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Compilations - Issue 608


HAUS of ALTR 10 & 11

June and July saw the release of two lengthy compilations from HAUS of ALTR, a New York City-based label run by DJ and producer MoMA Ready that focuses on “honest underground culture”, a modest phrasing for some of the most thrilling new electronic music we’ve heard in years. The charge is led by an extended crew of mostly US-based artists, including affiliates of the Discwoman agency and regulars at Bossa Nova Civic Club, a Brooklyn venue that hosts the Black-focused underground music festival Dweller. HAUS of ALTR is quickly establishing itself as one of the key new labels focusing on young, politically-charged Black dance music. In a recent DJ Mag profile, MoMA Ready said that he, his collaborator AceMo and friends “want to see American dance music put a dent in the market for real. We invented all the core ideas of modern dance music, we’re not taken seriously in a global market, and I think that’s bullshit considering how much skin we have in the game.” As the COVID-19 pandemic brings the game to a grinding halt, and months of protests have forced millions to truly examine a racist world, this moment in time feels extraordinary and this Black music deserves to be taken seriously. Across 50 tracks, the two compilations are stacked with exciting multi-genre workouts. Highlights include DJ SWISHA’s inventive takes on footwork and juke, Akua, AshTreJinkins and Amal’s thunderous ravey techno, Galcher Lustwerk, Bale Defoe and Stefan Ringer’s raw and deep house beats, FAUZIA’s woozy drum play, Loraine James’ polyrhythmic skitters and Bookworm’s caustic noise jams. It’s an impressively broad selection of styles pulled together with laser-sharp vision, a mission statement of what the future of dance music should look and sound like. LAUREN MARTIN
Lauren Martin


Break The Silence

United World Music

Underground heroes and a vital cause
“The reason why buildings are burning is not just for our brother George Floyd,” a voice booms over the swinging techno beat of K’Alexi Shelby & Tony Loveless’ ‘State Of Emergency’. “They’re burning down because people here in Minnesota are saying to people in New York, to people in California, to people in Memphis, to people all across this nation: Enough is enough.” The opening track of United World Music’s ‘Break The Silence’ lays the groundwork for this 14-track compilation of protest music for the dancefloor. The collection is raising funds for Campaign Zero, an initiative that campaigns against police violence in the US, and features star-studded contributions from the likes of Robert Hood, Eddie Fowlkes, 4Hero, Rebekah and Sinistarr x K-Dan. From propulsive techno and house to frenetic D&B, it’s an essential compilation for an essential cause. EOIN MURRAY
Eoin Murray


Kaleidoscope: New Spirits Known And Unknown

Soul Jazz

Deep dive into a bubbling movement
This collection of new UK jazz from a long-running champion of the form is very welcome. Coming after the similarly inclined ‘We Out Here’ compilation on Gilles Peterson’s Brownswood, ‘Kaleidoscope’ shows the breadth of the current British scene, and how its modern iteration intersects with electronic music. Matthew Halsall & The Gondwana Orchestra’s Coltrane-esque, modal waltz style on ‘When The World Was One’ is a highlight, while the haunting atmosphere of Ishmael Ensemble’s ‘Kito’s Theme’ has drums that feel equally influenced by broken beat and hip-hop. Pokus’ ‘Pokus One’ has beats that roll and slip between temporal zones and eerie synth smears amid its undulating bassline, sounding like a dream 4hero and Photek collaboration, and Yazmin Lacey’s vocal on ’90 Degrees’ taps into the same warm jazz-funk feel of Erykah Badu’s ‘Mama’s Gun’. BEN MURPHY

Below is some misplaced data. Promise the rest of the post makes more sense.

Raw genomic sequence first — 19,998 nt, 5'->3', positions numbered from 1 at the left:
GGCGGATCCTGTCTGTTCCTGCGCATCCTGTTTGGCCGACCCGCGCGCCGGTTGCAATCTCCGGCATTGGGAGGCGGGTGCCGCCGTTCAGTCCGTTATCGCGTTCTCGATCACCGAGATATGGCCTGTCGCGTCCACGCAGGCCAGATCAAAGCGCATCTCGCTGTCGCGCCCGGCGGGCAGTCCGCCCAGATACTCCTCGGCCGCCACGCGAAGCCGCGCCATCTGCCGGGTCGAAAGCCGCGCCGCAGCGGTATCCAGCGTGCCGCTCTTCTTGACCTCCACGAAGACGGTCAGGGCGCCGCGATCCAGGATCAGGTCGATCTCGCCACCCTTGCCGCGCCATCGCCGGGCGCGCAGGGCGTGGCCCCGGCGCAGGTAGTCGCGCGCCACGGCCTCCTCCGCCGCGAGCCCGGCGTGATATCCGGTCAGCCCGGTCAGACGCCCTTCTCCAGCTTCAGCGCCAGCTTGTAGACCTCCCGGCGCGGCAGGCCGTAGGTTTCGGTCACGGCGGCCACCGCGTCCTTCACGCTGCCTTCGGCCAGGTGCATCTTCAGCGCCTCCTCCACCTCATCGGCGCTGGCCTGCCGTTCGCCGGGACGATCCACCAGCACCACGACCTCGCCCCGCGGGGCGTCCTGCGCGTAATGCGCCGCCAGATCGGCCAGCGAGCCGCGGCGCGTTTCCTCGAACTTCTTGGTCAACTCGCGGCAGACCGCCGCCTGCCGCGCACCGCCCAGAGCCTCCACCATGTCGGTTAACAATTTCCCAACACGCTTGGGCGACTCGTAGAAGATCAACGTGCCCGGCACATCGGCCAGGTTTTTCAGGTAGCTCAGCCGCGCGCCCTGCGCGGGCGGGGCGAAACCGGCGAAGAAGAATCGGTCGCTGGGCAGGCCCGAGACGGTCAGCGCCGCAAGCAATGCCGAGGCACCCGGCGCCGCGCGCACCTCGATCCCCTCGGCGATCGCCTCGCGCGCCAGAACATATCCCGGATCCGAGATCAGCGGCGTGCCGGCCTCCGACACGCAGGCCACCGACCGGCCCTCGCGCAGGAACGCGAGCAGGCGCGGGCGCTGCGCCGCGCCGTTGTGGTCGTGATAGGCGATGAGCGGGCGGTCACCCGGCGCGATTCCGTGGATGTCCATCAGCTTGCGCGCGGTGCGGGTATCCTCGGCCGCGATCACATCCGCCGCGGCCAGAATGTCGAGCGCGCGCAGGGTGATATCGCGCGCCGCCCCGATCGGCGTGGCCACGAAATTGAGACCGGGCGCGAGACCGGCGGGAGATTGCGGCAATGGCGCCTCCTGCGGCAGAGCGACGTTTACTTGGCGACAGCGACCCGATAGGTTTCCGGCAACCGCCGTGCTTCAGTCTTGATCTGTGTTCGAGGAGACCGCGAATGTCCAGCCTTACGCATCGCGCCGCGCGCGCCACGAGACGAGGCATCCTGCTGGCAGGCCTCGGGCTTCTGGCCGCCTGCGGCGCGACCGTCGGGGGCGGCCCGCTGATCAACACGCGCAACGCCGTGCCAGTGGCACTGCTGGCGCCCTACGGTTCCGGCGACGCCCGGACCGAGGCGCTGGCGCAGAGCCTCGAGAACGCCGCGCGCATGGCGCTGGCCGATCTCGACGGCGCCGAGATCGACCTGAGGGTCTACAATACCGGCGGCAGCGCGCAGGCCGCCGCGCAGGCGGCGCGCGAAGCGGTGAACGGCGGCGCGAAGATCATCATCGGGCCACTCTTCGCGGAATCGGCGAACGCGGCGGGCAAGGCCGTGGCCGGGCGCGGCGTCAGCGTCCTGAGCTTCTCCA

Ben Murphy


Music in Support of Black Mental Health

Objects Limited

Leftfield delights for a worth cause
All proceeds from this compilation, put together by Lara Rix-Martin and Mike Paradinas, will go to five charities from the UK and USA that seek to offer support to Black people confronted with “healthcare disparities on a daily basis” through institutional violence and systemic racism. Drawing together a selection of leftfield electronic artists mostly from the orbit of the Planet Mu record label, there’s plenty of brilliance to discover here. Bogdan Raczynski’s ‘Average Banger’ is anything but, a hyperactive Amen jungle maelstrom with a bassline that could level cities. As U-Ziq, Paradinas offers up the wonderful ‘Hip House Breakcore’, a bracing four-four ride through mangled metallic bass, breaks and rave stabs. Gage’s ‘Tell Me Again And Again’ is a twisted future synth beauty, and Konx-Om-Pax’s ‘Vision Quest’ is worthy of Aphex at his delicate piano best. BEN MURPHY
Ben Murphy


Physically Sick 3

Allergy Season

Thundering, inspiring and fresh
Since their first edition in 2017, Discwoman and Allergy Season’s ‘Physically Sick’ compilations have landed right when they’re needed most, injecting heroic doses of cathartic electronic sound into the world and raising funds for worthy causes in the process. The sprawling collections, curated by Umfang, Frankie Decaiza Hutchinson and Physical Therapy, feature artists from New York’s supercharged dance scene and beyond, spanning kaleidoscopic techno, house, ambient and experimental club sounds. This third, 27-track outing is no different, and is stacked with contributions from vital names like Anz, AceMo, MoMA Ready, Aya and DJ Swisha. With all proceeds going to Equality For Flatbush, a Brooklyn organisation tackling racist police abuse and gentrification, ‘Physically Sick 3’ is the sound of the electronic underground coming together in protest. It bursts with purpose and frustration, with adrenaline in every kick. EOIN MURRAY
Eoin Murray